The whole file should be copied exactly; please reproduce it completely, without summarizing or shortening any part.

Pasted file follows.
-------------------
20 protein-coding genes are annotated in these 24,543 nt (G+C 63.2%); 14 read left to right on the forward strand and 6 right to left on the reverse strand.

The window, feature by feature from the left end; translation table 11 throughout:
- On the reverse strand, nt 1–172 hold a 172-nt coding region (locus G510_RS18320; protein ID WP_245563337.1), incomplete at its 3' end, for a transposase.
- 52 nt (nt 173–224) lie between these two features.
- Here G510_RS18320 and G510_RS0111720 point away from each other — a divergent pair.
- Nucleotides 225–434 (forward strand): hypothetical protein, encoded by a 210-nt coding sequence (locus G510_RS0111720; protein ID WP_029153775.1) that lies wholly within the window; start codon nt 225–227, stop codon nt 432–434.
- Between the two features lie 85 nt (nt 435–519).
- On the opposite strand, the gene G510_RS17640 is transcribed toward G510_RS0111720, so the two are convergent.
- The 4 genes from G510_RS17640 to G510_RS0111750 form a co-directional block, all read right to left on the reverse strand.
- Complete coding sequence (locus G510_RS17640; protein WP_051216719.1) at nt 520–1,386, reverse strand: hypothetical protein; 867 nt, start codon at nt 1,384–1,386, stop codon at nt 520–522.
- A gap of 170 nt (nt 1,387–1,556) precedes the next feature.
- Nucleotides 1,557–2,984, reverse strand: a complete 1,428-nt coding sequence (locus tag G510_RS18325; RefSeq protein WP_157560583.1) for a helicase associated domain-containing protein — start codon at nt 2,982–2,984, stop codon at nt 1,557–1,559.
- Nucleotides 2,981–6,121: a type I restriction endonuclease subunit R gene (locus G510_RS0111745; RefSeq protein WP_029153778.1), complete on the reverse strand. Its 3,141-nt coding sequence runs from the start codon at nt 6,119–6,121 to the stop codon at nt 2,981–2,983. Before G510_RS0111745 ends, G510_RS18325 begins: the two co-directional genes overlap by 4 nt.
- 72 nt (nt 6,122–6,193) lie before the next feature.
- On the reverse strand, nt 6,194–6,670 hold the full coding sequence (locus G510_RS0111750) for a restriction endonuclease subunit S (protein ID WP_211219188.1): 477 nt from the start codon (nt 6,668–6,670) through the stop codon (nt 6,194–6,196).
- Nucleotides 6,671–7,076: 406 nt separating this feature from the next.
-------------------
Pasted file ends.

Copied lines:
20 protein-coding genes are annotated in these 24,543 nt (G+C 63.2%); 14 read left to right on the forward strand and 6 right to left on the reverse strand.

The window, feature by feature from the left end; translation table 11 throughout:
- On the reverse strand, nt 1–172 hold a 172-nt coding region (locus G510_RS18320; protein ID WP_245563337.1), incomplete at its 3' end, for a transposase.
- 52 nt (nt 173–224) lie between these two features.
- Here G510_RS18320 and G510_RS0111720 point away from each other — a divergent pair.
- Nucleotides 225–434 (forward strand): hypothetical protein, encoded by a 210-nt coding sequence (locus G510_RS0111720; protein ID WP_029153775.1) that lies wholly within the window; start codon nt 225–227, stop codon nt 432–434.
- Between the two features lie 85 nt (nt 435–519).
- On the opposite strand, the gene G510_RS17640 is transcribed toward G510_RS0111720, so the two are convergent.
- The 4 genes from G510_RS17640 to G510_RS0111750 form a co-directional block, all read right to left on the reverse strand.
- Complete coding sequence (locus G510_RS17640; protein WP_051216719.1) at nt 520–1,386, reverse strand: hypothetical protein; 867 nt, start codon at nt 1,384–1,386, stop codon at nt 520–522.
- A gap of 170 nt (nt 1,387–1,556) precedes the next feature.
- Nucleotides 1,557–2,984, reverse strand: a complete 1,428-nt coding sequence (locus tag G510_RS18325; RefSeq protein WP_157560583.1) for a helicase associated domain-containing protein — start codon at nt 2,982–2,984, stop codon at nt 1,557–1,559.
- Nucleotides 2,981–6,121: a type I restriction endonuclease subunit R gene (locus G510_RS0111745; RefSeq protein WP_029153778.1), complete on the reverse strand. Its 3,141-nt coding sequence runs from the start codon at nt 6,119–6,121 to the stop codon at nt 2,981–2,983. Before G510_RS0111745 ends, G510_RS18325 begins: the two co-directional genes overlap by 4 nt.
- 72 nt (nt 6,122–6,193) lie before the next feature.
- On the reverse strand, nt 6,194–6,670 hold the full coding sequence (locus G510_RS0111750) for a restriction endonuclease subunit S (protein ID WP_211219188.1): 477 nt from the start codon (nt 6,668–6,670) through the stop codon (nt 6,194–6,196).
- Nucleotides 6,671–7,076: 406 nt separating this feature from the next.